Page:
Kode Muruga Movie Review: A middling film on filmmaking
Subramanya Prasad, who has taken on all responsibilities in the film, including story, screenplay, dialogues and lyrics, ends up looking exhausted playing a version of himself
Subramanya Prasada debut film Kode Muruga traces the struggles of an aspiring filmmaker to see his script on screen. The film has the classic underdog tale blended with comedy and makes for a somewhat engaging watch.
Kode Muruga narrates the tale of Subramanya Prasada, a director, and his struggles in cinema. After running for a while, his friend helps him find a producer. But there's a catch. The producer asks the director to make his brother Muruga the face of the film.
Cast: Muni Krishna, Subramnaya Prasad, Aravind Rao, Pallavi Gowda, Dattana, and Rockline Sudhakar
Director: Subramanya Prasad
Subramanya finds himself in a quandary as Muruga is not exactly hero material. He is neither tall nor handsome and has a personality that doesn’t translate well on screen. But, enticed by the opportunity, Subramanya takes up the challenge and brings Muruga on board. Over the next hour, we see the producer give up mid-way, but the director endures it all for his filmmaking journey. Will he be able to deliver a hit at the box office?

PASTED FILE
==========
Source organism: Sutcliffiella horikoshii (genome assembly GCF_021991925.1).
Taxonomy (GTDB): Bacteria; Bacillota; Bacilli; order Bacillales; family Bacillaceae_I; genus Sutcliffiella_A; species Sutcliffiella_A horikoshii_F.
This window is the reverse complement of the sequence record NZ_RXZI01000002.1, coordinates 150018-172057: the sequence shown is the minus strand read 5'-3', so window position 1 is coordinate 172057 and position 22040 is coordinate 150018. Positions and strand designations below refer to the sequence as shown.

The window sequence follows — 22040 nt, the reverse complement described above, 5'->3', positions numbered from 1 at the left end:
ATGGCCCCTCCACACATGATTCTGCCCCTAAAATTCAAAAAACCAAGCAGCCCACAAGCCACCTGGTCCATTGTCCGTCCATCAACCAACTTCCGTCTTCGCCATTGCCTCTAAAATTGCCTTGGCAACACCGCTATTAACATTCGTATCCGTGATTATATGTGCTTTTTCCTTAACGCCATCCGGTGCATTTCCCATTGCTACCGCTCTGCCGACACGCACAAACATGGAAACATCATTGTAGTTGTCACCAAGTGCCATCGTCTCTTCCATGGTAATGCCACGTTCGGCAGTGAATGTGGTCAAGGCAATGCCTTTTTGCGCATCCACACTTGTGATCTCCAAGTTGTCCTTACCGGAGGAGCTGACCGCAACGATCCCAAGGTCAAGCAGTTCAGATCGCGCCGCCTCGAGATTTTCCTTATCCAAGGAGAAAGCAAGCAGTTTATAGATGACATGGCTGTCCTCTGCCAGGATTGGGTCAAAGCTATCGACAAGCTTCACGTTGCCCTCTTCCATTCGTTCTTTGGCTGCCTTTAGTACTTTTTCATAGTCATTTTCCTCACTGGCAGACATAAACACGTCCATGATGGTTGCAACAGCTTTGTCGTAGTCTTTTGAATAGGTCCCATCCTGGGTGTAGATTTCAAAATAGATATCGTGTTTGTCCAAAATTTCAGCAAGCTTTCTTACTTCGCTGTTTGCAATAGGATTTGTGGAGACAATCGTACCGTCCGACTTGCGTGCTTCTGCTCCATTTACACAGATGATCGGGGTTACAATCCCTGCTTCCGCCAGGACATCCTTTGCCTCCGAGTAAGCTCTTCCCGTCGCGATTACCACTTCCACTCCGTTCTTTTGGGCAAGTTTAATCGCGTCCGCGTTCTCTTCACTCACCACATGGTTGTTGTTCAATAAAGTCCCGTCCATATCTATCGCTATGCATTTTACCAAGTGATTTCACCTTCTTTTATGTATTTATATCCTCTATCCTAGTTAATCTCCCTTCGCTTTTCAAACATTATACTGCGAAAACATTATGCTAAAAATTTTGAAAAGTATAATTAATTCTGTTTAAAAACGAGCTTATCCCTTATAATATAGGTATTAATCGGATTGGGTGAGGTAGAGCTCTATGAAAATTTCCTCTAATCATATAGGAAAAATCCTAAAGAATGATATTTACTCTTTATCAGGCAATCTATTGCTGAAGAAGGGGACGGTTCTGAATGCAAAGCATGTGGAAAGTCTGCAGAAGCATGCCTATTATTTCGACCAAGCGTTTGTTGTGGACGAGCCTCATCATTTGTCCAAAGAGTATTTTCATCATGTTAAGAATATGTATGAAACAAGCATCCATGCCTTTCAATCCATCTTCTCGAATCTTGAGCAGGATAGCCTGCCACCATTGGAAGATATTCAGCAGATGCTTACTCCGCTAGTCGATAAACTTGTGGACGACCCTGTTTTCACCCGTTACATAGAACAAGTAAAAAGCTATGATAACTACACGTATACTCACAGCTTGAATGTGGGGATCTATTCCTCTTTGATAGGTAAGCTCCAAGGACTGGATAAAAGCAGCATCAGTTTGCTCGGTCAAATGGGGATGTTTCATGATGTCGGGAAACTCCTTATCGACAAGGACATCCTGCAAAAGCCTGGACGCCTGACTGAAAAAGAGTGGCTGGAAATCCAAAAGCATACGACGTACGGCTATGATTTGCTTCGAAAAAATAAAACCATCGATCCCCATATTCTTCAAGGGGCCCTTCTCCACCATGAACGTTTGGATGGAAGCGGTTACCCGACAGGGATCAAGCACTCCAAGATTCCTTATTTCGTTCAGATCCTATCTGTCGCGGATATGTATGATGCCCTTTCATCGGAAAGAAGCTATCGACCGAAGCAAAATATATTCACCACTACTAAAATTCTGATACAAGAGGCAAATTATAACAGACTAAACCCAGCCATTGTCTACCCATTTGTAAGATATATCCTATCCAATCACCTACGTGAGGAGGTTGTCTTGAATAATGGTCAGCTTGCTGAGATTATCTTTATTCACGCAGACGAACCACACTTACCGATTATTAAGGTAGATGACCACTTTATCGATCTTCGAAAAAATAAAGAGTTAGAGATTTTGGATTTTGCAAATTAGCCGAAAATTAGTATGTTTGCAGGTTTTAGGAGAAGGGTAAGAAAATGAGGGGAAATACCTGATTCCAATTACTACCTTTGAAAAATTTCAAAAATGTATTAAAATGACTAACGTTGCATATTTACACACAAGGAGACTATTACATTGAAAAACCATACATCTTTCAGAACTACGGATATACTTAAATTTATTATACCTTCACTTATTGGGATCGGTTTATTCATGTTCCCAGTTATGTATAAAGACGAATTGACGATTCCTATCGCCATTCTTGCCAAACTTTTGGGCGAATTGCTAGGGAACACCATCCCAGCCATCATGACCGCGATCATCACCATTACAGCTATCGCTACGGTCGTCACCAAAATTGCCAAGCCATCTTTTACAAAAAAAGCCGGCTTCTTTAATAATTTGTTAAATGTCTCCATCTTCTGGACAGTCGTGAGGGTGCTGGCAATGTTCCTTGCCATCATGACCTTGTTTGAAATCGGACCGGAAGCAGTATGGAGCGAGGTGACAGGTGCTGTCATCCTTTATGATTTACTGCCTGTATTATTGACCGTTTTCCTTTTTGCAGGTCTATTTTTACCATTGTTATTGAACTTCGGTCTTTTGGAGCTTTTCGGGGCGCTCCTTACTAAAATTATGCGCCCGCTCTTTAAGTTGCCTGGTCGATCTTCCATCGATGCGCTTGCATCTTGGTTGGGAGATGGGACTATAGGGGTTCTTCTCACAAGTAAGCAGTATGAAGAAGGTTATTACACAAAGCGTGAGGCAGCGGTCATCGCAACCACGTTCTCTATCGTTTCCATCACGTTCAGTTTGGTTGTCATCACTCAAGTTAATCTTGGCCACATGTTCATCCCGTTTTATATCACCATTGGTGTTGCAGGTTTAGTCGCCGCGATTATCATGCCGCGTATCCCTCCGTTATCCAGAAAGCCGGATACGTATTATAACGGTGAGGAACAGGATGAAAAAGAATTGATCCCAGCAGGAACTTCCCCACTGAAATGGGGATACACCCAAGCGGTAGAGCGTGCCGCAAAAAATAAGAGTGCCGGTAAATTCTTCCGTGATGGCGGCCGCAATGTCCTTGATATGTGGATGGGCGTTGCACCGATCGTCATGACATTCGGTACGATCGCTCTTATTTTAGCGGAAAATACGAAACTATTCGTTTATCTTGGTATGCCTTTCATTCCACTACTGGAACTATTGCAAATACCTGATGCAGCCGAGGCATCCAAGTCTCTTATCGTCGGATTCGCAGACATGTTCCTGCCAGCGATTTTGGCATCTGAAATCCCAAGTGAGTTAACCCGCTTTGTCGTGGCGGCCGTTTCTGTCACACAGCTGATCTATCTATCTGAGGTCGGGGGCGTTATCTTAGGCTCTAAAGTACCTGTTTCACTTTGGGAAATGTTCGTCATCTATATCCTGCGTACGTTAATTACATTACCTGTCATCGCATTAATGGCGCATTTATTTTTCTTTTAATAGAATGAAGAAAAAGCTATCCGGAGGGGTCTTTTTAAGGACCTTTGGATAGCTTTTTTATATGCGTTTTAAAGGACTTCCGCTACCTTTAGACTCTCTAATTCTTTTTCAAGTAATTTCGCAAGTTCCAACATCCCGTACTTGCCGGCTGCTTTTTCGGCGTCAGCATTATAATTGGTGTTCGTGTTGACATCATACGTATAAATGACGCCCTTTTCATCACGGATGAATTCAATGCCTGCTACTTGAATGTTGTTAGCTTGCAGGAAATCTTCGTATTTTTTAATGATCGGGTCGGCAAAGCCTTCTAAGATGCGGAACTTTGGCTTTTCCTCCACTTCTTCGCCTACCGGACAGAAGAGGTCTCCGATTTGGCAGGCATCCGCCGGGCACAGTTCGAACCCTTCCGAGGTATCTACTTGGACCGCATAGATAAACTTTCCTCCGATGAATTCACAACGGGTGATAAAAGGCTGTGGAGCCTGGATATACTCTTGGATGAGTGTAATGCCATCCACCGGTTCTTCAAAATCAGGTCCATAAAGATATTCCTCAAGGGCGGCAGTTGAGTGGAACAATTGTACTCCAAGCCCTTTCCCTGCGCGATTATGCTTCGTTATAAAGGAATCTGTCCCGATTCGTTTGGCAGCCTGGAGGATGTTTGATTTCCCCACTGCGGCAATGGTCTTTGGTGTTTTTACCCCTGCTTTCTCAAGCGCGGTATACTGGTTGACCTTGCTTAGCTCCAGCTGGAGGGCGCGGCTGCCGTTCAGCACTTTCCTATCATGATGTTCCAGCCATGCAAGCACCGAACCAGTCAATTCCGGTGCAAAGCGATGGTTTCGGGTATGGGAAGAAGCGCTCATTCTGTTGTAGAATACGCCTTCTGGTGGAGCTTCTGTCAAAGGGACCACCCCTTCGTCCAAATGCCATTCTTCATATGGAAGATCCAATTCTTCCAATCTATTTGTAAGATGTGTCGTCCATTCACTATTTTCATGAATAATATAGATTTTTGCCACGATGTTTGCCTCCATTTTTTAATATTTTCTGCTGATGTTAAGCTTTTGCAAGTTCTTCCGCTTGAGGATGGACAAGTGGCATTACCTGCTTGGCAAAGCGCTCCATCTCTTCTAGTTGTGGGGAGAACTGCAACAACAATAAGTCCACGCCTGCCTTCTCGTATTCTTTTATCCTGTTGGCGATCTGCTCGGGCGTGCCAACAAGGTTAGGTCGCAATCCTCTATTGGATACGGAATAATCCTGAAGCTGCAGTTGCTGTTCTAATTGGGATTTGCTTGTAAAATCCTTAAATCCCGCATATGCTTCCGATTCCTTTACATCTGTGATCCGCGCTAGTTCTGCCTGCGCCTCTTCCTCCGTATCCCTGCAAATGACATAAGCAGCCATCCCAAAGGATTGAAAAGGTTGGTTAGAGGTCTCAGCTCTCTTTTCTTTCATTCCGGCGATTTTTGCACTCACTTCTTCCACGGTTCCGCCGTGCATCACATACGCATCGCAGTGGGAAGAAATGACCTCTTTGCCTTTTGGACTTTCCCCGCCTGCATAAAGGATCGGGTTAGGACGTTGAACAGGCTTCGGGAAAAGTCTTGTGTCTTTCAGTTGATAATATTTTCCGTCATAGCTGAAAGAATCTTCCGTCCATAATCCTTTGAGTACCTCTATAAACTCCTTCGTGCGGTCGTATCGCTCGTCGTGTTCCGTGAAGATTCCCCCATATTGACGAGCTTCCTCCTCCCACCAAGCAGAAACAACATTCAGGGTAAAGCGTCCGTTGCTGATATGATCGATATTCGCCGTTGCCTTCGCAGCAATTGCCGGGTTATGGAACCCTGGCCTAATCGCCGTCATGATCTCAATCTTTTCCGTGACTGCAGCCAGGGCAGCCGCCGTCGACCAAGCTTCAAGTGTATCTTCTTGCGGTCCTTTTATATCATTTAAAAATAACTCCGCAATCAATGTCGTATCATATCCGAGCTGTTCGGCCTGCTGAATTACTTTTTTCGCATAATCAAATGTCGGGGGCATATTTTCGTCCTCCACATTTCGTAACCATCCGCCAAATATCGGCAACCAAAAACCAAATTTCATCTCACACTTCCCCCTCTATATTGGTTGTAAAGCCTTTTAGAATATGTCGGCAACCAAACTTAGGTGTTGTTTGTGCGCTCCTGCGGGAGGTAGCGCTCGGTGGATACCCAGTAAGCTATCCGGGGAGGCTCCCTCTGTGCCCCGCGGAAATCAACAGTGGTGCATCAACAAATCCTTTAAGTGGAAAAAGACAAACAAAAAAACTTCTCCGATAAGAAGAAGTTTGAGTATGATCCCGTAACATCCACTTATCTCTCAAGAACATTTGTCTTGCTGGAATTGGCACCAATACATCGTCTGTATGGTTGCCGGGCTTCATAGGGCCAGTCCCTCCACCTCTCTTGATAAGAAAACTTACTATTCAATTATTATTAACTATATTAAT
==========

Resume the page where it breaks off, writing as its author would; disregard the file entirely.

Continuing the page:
Kode Muruga highlights a few disturbing scenarios that are familiar to anyone in the industry. The plight of the director’s life, the behind-the-scenes manoeuvring and the convincing role of Muruga all make for interesting viewing. Subramanya Prasada perhaps wants to give us a glimpse into what went into making this movie and leave us with a few questions. However, there is a liberal dose of humour that also has the audience laughing and the entertainment factor is certainly strong in the first half. The movie turns a bit preachy in the second half, which might throw off those expecting more laughter.
Muni Krishna, who plays Muruga, is the perfect choice for the role and shines throughout. After playing small roles on television, he proves himself here and gives credibility to the saying ‘do not judge a book by its cover’. His comic timing, expressions and dialogue delivery are all on point.
Subramanya Prasada, on the other hand, is both the strength and weakness of Kode Muruga. In an attempt to showcase his struggles on screen, he takes on all responsibilities of the film, including story, screenplay, dialogues and lyrics. In the end, we come out thinking Prasada looks tired, exhausted and ready for the cold climax that Kode Muruga delivers. The film is definitely different from the regular Kannada releases, but it only manages to entertain in parts.